public Address: string,
    public City: string,
    public Country: string,
    public Phone: string,
    public id: string

  ) {

Listing 3: The SuppliersData class

Step 3: In the app folder, add a new file and name it as azuresearchservice.ts. This file contains an Angular service. This service will use the HttpClient class to make a call to Azure Cognitive Search Service to perform Search operations. Add the following code in the file:

import { Injectable } from '@angular/core';
import { HttpClient, HttpHeaders } from '@angular/common/http';
import { Observable } from 'rxjs';
import { ServerDetails } from './serverdetails';

  providedIn: 'root'
export class AzureSerchService {
  constructor(private http: HttpClient) {

  searchData(query: string, pageSize: number): Observable {
    let result: Observable = null;
    const options = {
      headers: new HttpHeaders({
        'api-key': ServerDetails.searchServiceAdminApiKey,
        'Content-Type': 'application/json'
    result =, JSON.stringify({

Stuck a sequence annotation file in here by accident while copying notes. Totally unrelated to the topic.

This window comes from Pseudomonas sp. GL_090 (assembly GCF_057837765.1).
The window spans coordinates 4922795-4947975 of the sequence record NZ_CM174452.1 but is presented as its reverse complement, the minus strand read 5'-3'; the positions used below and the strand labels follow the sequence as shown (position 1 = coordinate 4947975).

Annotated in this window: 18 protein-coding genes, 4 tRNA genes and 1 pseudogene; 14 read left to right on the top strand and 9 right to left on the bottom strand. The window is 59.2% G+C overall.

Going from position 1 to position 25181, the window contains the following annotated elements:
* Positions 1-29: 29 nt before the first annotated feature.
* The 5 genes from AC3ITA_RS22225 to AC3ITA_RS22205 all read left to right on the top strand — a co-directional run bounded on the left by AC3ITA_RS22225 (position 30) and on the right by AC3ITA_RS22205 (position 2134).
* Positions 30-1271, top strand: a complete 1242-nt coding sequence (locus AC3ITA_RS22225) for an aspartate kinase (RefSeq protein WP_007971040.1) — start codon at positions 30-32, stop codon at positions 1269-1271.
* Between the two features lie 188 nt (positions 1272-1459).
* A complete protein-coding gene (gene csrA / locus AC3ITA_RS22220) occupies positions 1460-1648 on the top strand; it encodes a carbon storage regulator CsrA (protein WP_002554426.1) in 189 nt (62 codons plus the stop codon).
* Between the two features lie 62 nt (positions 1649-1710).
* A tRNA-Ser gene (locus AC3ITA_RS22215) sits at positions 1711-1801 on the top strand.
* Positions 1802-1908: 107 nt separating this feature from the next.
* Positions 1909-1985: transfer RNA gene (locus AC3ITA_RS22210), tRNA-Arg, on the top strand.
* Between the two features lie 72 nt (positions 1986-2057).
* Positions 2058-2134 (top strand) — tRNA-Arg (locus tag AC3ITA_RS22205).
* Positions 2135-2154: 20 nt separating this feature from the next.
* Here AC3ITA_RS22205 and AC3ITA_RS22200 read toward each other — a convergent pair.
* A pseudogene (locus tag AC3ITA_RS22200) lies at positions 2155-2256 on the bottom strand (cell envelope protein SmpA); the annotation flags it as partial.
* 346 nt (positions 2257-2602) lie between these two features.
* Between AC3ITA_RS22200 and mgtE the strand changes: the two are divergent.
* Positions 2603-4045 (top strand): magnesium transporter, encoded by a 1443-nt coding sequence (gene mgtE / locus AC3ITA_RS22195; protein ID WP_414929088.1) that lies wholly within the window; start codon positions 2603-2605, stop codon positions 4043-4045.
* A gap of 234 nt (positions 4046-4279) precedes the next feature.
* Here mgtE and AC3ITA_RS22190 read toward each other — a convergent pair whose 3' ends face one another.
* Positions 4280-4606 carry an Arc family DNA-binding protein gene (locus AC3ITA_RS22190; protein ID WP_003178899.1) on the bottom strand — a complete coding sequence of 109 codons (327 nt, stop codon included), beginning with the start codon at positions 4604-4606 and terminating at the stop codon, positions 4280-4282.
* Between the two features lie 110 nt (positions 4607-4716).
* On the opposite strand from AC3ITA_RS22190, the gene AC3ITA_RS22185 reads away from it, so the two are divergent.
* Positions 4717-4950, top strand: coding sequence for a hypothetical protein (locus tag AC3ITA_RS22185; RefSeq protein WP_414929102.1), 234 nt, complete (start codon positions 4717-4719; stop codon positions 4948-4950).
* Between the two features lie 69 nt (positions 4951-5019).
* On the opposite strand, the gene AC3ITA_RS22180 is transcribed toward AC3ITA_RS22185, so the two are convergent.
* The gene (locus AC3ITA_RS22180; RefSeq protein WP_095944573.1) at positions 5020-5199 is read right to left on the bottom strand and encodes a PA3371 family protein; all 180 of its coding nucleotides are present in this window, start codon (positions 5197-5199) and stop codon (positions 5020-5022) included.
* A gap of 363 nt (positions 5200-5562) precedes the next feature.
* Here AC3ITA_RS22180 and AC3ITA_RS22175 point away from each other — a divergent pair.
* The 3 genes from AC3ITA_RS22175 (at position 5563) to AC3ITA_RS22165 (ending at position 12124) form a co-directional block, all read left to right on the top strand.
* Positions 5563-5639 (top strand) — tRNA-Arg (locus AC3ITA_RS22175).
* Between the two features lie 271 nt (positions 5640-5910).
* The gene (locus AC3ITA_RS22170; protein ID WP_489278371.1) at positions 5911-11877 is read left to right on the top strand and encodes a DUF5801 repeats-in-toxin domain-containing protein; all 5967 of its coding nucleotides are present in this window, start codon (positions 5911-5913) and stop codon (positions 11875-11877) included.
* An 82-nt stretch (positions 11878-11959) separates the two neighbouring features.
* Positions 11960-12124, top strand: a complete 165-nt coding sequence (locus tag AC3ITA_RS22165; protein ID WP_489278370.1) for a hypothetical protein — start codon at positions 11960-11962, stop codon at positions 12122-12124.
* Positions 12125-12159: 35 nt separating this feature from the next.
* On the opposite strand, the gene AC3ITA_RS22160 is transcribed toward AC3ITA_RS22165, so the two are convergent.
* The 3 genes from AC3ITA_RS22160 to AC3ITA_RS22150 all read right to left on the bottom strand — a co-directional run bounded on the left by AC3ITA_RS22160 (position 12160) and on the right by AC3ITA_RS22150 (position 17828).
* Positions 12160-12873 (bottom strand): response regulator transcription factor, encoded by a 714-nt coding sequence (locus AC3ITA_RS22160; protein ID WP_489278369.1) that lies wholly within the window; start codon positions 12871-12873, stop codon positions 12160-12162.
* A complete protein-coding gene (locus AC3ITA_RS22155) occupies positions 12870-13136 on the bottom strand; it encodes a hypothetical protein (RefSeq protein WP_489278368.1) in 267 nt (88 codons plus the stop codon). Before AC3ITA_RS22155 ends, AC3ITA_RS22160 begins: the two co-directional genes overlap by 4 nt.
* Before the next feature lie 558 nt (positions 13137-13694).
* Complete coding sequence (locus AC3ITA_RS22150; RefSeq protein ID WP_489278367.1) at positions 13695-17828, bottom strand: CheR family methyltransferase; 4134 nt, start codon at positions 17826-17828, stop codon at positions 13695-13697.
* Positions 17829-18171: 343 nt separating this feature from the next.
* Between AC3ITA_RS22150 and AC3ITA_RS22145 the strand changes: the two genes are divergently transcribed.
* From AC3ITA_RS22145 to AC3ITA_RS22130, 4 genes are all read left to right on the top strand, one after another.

search: query,
      top: pageSize,
    }), options);
    R1eturn result;

  searchSuppliersLuceneData(query: string): Observable {
    let result: Observable = null;
    const options = {
      headers: new HttpHeaders({
        'api-key': ServerDetails.searchServiceAdminApiKey,
        'Content-Type': 'application/json'
    result =, JSON.stringify({
      search: query
    }), options);
    return result;

Listing 4: The Service class

In the Service class, we have searchData() and searchSuppliersLuceneData() methods. These methods will be used to perform simple search and Lucene Text search respectively. 

In the searchData() method, we are making a POST request by passing api-key and Content-Type in header. The api-key will authenticate the call against the Azure Cognitive Search Service. We are sending the search and top parameters in the request body. The search parameter will post the query for search operations and the top parameter will define how many results can we expect in response. The default response records are 50.

Similarly in the searchSuppliersLuceneData() method we are passing search query to perform search operations. You can read more about Simple Query Syntax from this link and the Lucene Query Syntax from this link.